A recent heat wave prompted ice cream salesImage: AP
Beat the heat
July 23, 2010
Sales of ice cream, mineral water and beer were sluggish through mid-June, then the mercury went up and demand followed. With production in high gear, some beer brewers are facing an unexpected snag.
When summer temperatures spike, Germans show their weakness for ice cream. With a heat wave putting July on a possibly record-setting path, domestic manufacturers of the frozen deserts have added seasonal employees and extra shifts to meet productions demands.
But ice cream manufacturers aren't the only ones benefiting from the heat. Demand for mineral water has tripled, and beer brewers are having trouble coming up with enough bottles to keep up with order volumes.
According to Ernst Kammerinke, of the Association of the German Confectionary Industry in Bonn, ice cream sales lagged during the first five months of 2010, as good weather failed to materialize until mid-June.
"Ice cream is a year-round business in Germany, that's a fact," he told Deutsche Welle. "But to develop a good sales volume, a nice spring and summer are naturally very important."
Dramatic increase in demand
Lagnese, which belongs to food and cosmetics giant Unilver, sold more than 11.5 million portions of its popular "Magnum" ice cream bar during one week, a spokesperson told Germany's Bild newspaper, adding that the company is selling more ice cream each day than it did during the entire month of November.
At the Osnabruck factory of R&R Ice Cream Deutschland, a typical week during summer involves shipping 6,000 pallets of ice cream. This summer the factory is shipping up to 14,000 pallets each week with the help of 200 seasonal workers.
"We don't know how long it will last," Kammerinke said. "Of course, these last weeks have been very good for us, and we're hoping summer weather will continue through, say, August."
Although it is still too early to know exactly how this years' ice cream sales and profits will play out, Kammerinke said he is hoping Germans will consume at least eight liters per person this year. That would get close to the 2003 record of 8.7 liters per person.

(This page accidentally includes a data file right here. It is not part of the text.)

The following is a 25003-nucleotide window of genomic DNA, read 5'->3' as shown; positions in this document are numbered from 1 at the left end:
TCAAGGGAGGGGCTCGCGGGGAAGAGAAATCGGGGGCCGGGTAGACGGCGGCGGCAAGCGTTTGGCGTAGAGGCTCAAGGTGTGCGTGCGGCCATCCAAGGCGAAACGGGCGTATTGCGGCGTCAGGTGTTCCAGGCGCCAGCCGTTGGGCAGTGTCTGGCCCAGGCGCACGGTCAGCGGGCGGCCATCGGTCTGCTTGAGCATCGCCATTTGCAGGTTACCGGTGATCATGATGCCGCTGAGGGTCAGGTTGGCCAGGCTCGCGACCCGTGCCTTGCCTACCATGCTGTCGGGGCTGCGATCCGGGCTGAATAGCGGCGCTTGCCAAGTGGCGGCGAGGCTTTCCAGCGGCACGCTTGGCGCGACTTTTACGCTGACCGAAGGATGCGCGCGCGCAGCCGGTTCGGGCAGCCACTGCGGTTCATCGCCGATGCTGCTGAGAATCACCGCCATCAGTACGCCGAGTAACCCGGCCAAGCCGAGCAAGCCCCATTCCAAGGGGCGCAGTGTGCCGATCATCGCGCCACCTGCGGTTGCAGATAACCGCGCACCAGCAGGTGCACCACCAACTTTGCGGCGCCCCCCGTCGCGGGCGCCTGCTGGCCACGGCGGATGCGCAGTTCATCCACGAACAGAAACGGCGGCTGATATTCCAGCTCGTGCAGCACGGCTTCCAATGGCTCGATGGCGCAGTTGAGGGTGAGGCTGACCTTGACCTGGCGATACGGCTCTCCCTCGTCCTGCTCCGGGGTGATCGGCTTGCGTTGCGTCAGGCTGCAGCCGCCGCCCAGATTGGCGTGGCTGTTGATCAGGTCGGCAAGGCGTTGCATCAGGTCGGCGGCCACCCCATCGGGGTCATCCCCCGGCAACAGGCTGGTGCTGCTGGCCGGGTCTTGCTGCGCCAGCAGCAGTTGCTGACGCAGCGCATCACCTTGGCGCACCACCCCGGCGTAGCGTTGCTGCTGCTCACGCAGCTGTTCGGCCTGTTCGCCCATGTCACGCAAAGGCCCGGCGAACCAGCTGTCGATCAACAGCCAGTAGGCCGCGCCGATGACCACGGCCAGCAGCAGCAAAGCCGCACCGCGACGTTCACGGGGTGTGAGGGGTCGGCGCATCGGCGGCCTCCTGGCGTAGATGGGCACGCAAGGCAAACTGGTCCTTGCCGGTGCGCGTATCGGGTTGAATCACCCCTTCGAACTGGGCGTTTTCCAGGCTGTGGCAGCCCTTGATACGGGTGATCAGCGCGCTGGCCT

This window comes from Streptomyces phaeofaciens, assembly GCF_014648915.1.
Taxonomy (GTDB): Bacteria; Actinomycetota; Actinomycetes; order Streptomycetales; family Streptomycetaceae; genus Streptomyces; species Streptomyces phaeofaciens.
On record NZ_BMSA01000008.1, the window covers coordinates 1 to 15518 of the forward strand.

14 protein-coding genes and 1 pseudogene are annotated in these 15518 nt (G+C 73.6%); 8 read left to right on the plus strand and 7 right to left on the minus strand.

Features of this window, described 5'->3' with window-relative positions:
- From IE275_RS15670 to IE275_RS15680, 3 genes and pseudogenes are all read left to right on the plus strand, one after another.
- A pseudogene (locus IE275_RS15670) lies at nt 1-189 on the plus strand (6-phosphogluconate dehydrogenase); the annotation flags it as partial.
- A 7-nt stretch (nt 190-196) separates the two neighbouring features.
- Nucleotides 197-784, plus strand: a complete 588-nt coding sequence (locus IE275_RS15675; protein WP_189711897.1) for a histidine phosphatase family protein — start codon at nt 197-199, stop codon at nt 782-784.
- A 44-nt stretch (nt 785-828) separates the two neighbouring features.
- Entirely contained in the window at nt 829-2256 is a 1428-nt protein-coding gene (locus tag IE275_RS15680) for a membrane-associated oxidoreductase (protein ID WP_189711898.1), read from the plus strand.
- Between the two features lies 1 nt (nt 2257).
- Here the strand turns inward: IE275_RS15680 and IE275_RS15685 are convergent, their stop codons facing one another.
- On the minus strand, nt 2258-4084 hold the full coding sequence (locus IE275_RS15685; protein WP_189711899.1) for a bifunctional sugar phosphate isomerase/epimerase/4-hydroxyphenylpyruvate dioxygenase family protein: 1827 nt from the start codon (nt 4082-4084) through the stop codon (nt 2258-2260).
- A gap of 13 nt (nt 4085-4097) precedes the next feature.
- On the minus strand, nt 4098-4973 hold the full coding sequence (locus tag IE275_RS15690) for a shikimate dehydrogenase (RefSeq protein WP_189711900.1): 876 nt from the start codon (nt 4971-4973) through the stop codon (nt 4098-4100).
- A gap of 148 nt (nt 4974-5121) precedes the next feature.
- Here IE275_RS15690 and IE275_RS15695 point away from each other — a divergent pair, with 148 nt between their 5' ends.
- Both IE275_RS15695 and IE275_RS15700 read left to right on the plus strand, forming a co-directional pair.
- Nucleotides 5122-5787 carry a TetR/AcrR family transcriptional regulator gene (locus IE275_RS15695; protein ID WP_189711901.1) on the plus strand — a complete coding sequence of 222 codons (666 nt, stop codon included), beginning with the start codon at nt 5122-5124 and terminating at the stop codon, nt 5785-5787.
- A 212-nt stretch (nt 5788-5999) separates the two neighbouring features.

But industrial ice cream manufacturers aren't the only ones to benefit from the summer heat. Anna Lisa Carnio, of the Union of Italian Edible Ice Makers in Germany, said handmade sorbet or yogurt ice in fruit flavors sells best when temperatures get hot.
"People eat more frozen products when the sun is shining," she told Detusche Welle. We suffered losses in March, April and May - now we're catching up."
'Bottleneck' in water delivery
When temperatures get really hot, people tend to trade their ice cream cones for something cold to drink with mineral water often being the first choice. Germany's mineral water wells usually fill about 600,000 bottles each day, but recently they've upped daily production to some 1.8 million bottles.
Getting all those bottles to consumers is proving to be problematic. Transportation capacities were scaled back to cope with the recession, according to Wolfgang Stubbe, of the Bonn-based Association of German Mineral Sources.
"Going from 0 to 100 is difficult," he told Deutsche Welle, adding that mineral water is a year-round business in Germany. "We expect to see - and are also hoping - that in these next weeks sales will exceed those from the previous year."
Making up for slow spring
Germany's hallmark beverage, beer, is also enjoying a boost through summer sales. So much, in fact, that some breweries have run out of bottles to fill and are insisting customers drop off the as many empty bottles as they buy of full ones.
Although German beer consumption has been on a steady downward trajectory due to an aging population and changing attitudes towards alcohol, Peter Hahn, of the German Brewers Coalition, said he hopes the hot summer will stymie the 1 percentto 2 percent annual drop in domestic beer consumption.
"We're happy about this long-term good weather and hope we can minimize the predictions of less consumption and just end the year with a slight minus," he told Deutsche Welle.
German brewers also experienced sluggish sales during the first five months of the year, he added.
"The May Day holiday was a total flop," Hahn said. "Outdoor gastronomy, beer gardens, grilling with friends - none of that really took place. But it all turned around in June. We started hearing from breweries they were seeing double-digit increases."